TFN Editorial Team. 01 June 2016
All home loan packages can be broadly classified into two categories: fixed rate packages and floating rate packages. In this article, we will explain the different types of packages in order for you to have a better understanding and make a better decision for your next home loan.
Fixed Rate Packages
Fixed rate packages simply mean the rates are fixed at a set numeric value and will not fluctuate regardless of market conditions. However, despite it being called fixed rate packages, rates are only fixed for the first few years, after which it reverts to a floating rate.
Fixed rate packages offer you the interest rate certainty in that you know you would be paying this fixed amount of monthly instalment every month. The downside is that fixed rates tend to be higher than prevailing floating rates (because the banks need to build in a certain buffer) and they tend to come with lock-in period for the duration of the fixed rates.
Floating Rate Packages
Floating rate packages, on the other hand, track a certain benchmark rate and thus are subject to fluctuations. We will look at the main types of floating rate packages that are common in the market. Floating rate packages are based on the benchmark rate plus a margin, for example 1m Sibor + 1%.
Sibor-pegged floating packages
SIBOR stands for the Singapore Interbank Borrowing Offer Rate. This is an aggregated rate collated from the banks and represents the rate at which banks lend to one another.The SIBOR is published daily by the Association of Banks in Singapore.
Sibor comes with tenors of 1/3/6/12 months, and each has its own associated interest rate. For example, a 1 month Sibor rate of 0.75% means the cost to a bank for borrowing through the interbank market for a 1 month period is 0.75%.The period also refers to thefrequency of interestrate reset(i.e a 1m sibor pegged package will have its interest reviewed every month).The longer the term, the higher the interest, hence 12-month Sibor rate will be higher than 3-month Sibor rate.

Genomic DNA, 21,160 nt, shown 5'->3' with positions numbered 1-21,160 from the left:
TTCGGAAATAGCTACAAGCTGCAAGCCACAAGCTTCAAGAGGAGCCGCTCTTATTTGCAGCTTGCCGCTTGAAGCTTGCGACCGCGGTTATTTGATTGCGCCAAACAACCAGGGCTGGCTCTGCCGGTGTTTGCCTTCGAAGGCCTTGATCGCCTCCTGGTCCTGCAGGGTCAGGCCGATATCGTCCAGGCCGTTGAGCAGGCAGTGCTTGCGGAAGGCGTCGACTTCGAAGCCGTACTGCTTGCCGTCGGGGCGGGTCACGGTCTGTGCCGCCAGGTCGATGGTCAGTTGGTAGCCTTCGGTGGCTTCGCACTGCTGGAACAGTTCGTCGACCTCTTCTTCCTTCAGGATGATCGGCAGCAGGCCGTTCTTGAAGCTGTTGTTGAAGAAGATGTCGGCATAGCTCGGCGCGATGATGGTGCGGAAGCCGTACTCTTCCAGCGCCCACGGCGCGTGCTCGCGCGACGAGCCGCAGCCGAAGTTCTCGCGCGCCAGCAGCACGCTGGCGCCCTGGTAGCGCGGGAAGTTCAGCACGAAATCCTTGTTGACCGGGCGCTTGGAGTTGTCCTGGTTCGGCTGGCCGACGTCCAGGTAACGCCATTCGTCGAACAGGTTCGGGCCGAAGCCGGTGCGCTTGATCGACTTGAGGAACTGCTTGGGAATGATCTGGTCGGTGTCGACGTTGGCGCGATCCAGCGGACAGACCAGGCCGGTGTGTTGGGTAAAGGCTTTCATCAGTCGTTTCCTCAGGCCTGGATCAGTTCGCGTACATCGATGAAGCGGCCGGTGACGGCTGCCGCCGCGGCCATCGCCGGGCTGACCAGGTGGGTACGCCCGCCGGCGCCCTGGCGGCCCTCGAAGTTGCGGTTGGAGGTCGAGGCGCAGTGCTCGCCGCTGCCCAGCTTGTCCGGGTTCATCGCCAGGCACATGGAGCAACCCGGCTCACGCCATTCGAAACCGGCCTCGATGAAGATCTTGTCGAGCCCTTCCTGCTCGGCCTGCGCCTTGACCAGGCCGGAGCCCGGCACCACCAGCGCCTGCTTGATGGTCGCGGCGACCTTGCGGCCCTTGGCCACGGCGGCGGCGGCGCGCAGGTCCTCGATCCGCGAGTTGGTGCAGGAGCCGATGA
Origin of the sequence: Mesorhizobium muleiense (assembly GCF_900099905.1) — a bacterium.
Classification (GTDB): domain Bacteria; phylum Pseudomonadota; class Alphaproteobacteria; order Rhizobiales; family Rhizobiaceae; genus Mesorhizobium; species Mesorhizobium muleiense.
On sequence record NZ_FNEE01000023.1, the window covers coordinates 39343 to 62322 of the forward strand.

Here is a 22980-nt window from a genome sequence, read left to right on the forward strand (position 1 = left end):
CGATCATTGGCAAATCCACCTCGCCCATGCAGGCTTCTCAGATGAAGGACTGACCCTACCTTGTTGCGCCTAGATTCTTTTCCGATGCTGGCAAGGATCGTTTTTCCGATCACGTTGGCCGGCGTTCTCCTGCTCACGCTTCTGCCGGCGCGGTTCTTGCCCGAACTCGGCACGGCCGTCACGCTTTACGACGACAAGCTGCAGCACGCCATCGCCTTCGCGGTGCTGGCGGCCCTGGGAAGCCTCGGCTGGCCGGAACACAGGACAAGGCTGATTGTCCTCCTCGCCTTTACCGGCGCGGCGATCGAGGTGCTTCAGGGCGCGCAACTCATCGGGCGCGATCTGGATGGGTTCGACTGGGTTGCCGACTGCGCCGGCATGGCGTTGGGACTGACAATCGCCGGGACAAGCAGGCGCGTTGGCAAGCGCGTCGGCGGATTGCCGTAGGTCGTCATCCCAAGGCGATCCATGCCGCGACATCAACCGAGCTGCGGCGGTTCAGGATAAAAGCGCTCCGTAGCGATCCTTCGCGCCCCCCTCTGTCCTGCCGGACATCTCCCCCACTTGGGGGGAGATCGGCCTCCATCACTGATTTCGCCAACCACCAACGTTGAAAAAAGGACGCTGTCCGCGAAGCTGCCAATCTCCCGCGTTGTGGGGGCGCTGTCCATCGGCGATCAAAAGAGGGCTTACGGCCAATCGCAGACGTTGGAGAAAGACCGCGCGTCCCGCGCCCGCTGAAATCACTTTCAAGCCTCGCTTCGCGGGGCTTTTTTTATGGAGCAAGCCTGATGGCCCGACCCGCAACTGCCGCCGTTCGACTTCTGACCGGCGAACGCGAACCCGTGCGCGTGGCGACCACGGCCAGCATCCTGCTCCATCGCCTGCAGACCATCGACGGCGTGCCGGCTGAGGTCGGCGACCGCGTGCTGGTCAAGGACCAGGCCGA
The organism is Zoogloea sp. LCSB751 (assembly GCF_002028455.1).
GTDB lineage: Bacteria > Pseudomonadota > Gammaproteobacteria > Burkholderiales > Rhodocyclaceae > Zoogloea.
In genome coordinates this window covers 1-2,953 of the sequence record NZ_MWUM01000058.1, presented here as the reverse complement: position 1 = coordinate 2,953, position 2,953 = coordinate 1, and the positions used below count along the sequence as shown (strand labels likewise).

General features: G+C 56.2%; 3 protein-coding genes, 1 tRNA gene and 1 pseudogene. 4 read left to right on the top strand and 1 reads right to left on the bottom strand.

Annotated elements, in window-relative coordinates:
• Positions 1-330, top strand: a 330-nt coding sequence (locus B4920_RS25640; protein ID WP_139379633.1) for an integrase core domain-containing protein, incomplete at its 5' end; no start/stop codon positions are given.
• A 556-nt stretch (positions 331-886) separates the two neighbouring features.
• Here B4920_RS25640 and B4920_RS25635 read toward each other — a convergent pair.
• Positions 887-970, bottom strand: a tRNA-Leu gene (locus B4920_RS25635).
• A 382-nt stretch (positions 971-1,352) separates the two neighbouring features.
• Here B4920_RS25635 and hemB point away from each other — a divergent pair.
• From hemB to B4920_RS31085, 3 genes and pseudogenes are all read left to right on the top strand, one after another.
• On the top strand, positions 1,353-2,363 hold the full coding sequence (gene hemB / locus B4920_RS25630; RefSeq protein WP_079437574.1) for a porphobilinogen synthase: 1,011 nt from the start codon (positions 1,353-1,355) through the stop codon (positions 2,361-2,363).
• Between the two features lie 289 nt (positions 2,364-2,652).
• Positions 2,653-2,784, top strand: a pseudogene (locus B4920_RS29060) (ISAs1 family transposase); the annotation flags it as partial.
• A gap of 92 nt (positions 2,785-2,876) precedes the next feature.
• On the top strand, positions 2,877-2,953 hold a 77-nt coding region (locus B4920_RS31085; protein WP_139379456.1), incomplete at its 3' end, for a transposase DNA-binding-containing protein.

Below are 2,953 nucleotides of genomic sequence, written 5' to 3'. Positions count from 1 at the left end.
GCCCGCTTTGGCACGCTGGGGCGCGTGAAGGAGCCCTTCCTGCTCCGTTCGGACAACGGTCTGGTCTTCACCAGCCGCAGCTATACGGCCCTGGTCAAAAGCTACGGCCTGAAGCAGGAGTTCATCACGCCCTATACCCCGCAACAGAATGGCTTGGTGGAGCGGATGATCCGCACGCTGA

Fixed Deposit-pegged floating packages
Introduced in the past year, such packages are pegged to the bank’s fixed deposit interest rate, typically the 18-month or 36-month fixed deposit rates. As fixed deposit rates typically do not fluctuate as often as Sibor and are also displayed publicly at banks, these type of packages offer more stability than typical Sibor-pegged packages, and are more transparent than banks' internal board rate packages
Internal Board rate-pegged floating packages
These type of package are pegged to the banks' internal board rate, which is typically not as transparent and the calculation method for them is not publicly disclosed. As it is not as popular compared to Sibor-pegged packages, some banks have stopped offering board rate packages totally.
Other features and clauses
The above covers all the popular types of packages in Singapore. Some banks have certain features to make their products look more attractive, while others have packages that comewith additional clauses tied to them. For example, some banks have packages where they throw in an interest-matching deposit account – basically the interest earned on the funds in the deposit account is used to offset your loan interest up to a certain limit. An example of a package with special clauses is where a bank requires you to take up mortgage insurance with them in order to enjoy a slightly lower interest, otherwise your interest will be slightly higher.
As mentioned earlier, fixed rates offer the certainty of knowing how much your monthly instalments are at the cost of a slightly higher interest compared to floating rates. For borrowers who do not wish to bear any interest rate risk or believe that interest rates will go up, fixed rates will be preferred.
In short, you should consider fixed rate packages if you are:
- going to occupy your property and do not mind locking in your interest for the first 2 to 3 years of your loan to hedge against increase in interest rates
-businesses desiring certainty of instalments for easier budgeting and financial control
- risk averse and/or believe that rates will go up in the near future
Otherwise, you should consider floating rate packages if you:
- are buying a property for investment and may consider selling in the near future and will thus do not want a lock-in period(many floating packages have no lock-in periods)
- believe that interest rates will remain the same or go lower.
Beyond the type of packages, you should also consider other factors such as:
As you can see from the above, financing and refinancing your property can be a pretty complex exercise for the average layman. This is the reason many of our clients consult our Independent Mortgage Specialist at The Financial Network when they need a loan.After all, this is an absolutely free service to you. Should you have any queries, please contact us at email@example.com.